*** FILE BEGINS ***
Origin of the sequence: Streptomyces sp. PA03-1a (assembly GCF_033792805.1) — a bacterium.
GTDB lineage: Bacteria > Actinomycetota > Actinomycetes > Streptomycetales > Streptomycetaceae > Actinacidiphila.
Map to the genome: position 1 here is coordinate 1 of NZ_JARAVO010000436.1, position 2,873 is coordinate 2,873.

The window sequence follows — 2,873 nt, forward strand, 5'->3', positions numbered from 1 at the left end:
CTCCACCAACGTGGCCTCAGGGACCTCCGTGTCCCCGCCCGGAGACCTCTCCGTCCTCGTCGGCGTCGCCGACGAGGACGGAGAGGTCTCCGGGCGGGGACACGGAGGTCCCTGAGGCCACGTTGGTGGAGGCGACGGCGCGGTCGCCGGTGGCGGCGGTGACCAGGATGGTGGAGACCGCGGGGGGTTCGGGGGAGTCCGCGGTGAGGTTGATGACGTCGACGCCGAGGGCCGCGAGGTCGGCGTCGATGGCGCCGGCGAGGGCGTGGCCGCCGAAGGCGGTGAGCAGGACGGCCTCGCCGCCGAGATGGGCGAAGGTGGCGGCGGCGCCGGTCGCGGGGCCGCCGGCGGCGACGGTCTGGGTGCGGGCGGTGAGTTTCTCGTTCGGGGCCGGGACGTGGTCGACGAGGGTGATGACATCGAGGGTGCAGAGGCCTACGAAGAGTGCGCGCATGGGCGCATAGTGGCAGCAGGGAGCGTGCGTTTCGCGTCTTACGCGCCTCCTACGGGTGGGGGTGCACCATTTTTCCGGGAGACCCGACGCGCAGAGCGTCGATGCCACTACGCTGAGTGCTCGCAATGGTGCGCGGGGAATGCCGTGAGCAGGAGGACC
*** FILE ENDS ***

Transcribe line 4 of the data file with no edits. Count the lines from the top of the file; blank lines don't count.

The window sequence follows — 2,873 nt, forward strand, 5'->3', positions numbered from 1 at the left end: